Enterprise WAN network spending and planning will be challenging in 2009; that's for certain. But according to a CIMI Corporation survey of 277 enterprise users, there may be some bright spots in the otherwise dismal picture. Companies revealed that major areas of interest for next year were network security, WAN optimization and application acceleration, and data center switching. Considering these survey results may help enterprises focus their own networking and services spending for the year.
First, it's important to note that 218 of 277 companies said that they were "deferring" network spending and "studying" WAN costs but were not yet committed to making actual cuts. The problem for most enterprise planners is the uncertainty about the depth of the economic crisis and its duration. Most (201 of 277) believed that they would recover "most" of their 2009 budget if there were convincing signs of recovery by the end of the first half of the year.
1. Network security
The area where enterprises expect the least pressure on spending, and in fact propose that spending will increase by as much as 12%, is network security. Most companies believe that the growing threat of cyber-terrorism doesn't affect them directly, but nearly all believe that the techniques that are employed for cyber-terror will be honed for more traditional hacking and attacks. Not surprisingly, then, intrusion detection and protection are the top areas of security interest for 2009 and are where most spending will be focused.
A related trend is the substitution of network-based security for per-system security, something that 186 of 277 enterprises cited as a 2009 project. Traditional antivirus and software-based firewall applications are believed by most companies to be too dependent on the system user. "Everybody accepts every new application that the firewall warns about," complained one IT security specialist. The interesting thing about this second security trend is that it targets both internal and external access. Companies have long believed that most security breaches were committed by employees.
2. WAN optimization/application acceleration
The WAN optimization or application acceleration space also shows promise. Companies are all interested in getting more capacity for less money, and the premise of acceleration and optimization hardware is to provide just that. But despite the potential for benefit, only 102 of the 277 companies surveyed were considering an optimization/acceleration investment in 2009, and this would equate to a fairly small gain (less than 4% industry-wide) in this area. The reasons given for not looking into this technology were interesting:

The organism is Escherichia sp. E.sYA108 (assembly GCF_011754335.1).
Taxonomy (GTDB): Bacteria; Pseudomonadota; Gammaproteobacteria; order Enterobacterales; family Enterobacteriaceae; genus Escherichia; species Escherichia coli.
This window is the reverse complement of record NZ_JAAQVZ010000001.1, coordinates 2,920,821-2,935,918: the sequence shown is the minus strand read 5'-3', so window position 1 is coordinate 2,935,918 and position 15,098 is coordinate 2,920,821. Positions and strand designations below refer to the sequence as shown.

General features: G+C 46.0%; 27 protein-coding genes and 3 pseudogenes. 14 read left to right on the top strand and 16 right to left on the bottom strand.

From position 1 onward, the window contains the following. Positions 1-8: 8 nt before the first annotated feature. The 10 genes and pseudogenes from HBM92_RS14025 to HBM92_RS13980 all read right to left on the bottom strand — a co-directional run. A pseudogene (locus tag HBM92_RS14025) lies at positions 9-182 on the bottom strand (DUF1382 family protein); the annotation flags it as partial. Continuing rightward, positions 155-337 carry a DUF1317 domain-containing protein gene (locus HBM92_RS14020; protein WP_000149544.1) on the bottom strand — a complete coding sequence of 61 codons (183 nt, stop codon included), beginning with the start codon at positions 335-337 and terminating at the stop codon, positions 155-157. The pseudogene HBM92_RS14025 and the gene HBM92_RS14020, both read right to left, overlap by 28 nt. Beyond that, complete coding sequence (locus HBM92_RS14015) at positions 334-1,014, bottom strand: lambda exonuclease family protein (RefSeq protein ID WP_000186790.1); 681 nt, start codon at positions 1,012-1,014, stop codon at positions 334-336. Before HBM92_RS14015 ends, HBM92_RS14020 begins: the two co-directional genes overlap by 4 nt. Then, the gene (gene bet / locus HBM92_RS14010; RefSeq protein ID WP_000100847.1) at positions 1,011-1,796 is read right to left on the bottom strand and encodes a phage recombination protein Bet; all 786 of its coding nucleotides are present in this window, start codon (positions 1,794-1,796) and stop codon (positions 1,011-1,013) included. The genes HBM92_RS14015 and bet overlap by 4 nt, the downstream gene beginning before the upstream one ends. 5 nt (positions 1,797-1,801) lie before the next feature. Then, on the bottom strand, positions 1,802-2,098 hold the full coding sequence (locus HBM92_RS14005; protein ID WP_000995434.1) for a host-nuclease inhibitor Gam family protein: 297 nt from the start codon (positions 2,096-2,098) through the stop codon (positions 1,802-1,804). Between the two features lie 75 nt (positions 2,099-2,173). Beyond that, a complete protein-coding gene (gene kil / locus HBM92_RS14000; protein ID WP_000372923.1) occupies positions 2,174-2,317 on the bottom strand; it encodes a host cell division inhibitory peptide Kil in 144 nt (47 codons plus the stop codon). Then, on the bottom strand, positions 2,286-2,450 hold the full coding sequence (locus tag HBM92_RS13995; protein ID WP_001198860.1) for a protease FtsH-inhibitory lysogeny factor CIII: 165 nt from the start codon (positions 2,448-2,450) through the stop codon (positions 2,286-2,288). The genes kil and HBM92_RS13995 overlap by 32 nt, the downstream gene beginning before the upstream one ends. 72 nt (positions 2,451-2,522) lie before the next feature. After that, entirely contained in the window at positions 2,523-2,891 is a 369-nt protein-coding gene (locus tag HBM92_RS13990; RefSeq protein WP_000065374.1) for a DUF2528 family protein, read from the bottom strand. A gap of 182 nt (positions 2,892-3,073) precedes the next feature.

- The companies plan to pressure their service providers for lower rates and better performance, and they expect that will give them the savings they need.
- Companies are uncomfortable with any new capital spending projects, even if they're supposed to lower monthly cost.
- Companies can't reduce their costs because they are not in a position to put their WAN services out for bid; their contracts are still in force.
- Companies are reluctant to bet on the performance of the new acceleration/optimization systems at a time when they need everything to be working with no glitches.
Among the enterprises that are planning acceleration/optimization investments, the most common driver was an expected increase in traffic that could not be accommodated without either more efficient WAN use or an increase in WAN spending. The goal of avoiding additional cost is a more powerful driver, or at least is more credible, than the goal of reducing existing costs.
3. Data center switching
The area of data center switching shows almost the same promise for a spending gain in 2009, despite the economy. A total of 89 of 277 users planned upgrades to data center switching, and this would generate about a 3.8% spending gain in 2009. The majority of this is linked to storage networks, but some is also earmarked for providing better headquarters or data center LAN connections. Interestingly, almost all of the companies that planned to upgrade were looking at this as an application performance improvement strategy; they believed their current data centers were a barrier.
At the industry level, WAN spending increases were seen as more likely in the healthcare, pharmaceutical, petrochemical, and construction management industries. They were least likely in financial and retail. The latter two industries were also the ones where enterprise budget cuts were already likely to be a reality, and the first group where buyers were more confident about getting most of what they requested.
The final point that may be helpful to enterprise planners is the way other enterprises view the budget challenge. The notion that costs had to be cut was the primary driver in only 84 of the enterprises in the survey. A larger group (120) said that their problem was more one of creating a better business case to obtain a higher project ROI. That suggests that getting involved with "benefit planning" might be a good thing for those who want their budget whole in 2009.
About the author: Tom Nolle is president of CIMI Corporation, a strategic consulting firm specializing in telecommunications and data communications since 1982. He is a member of the IEEE, ACM, Telemanagement Forum, and the IPsphere Forum, and he is the publisher of Netwatcher, a journal in advanced telecommunications strategy issues. Tom is actively involved in LAN, MAN and WAN issues for both enterprises and service providers and also provides technical consultation to equipment vendors on standards, markets and emerging technologies.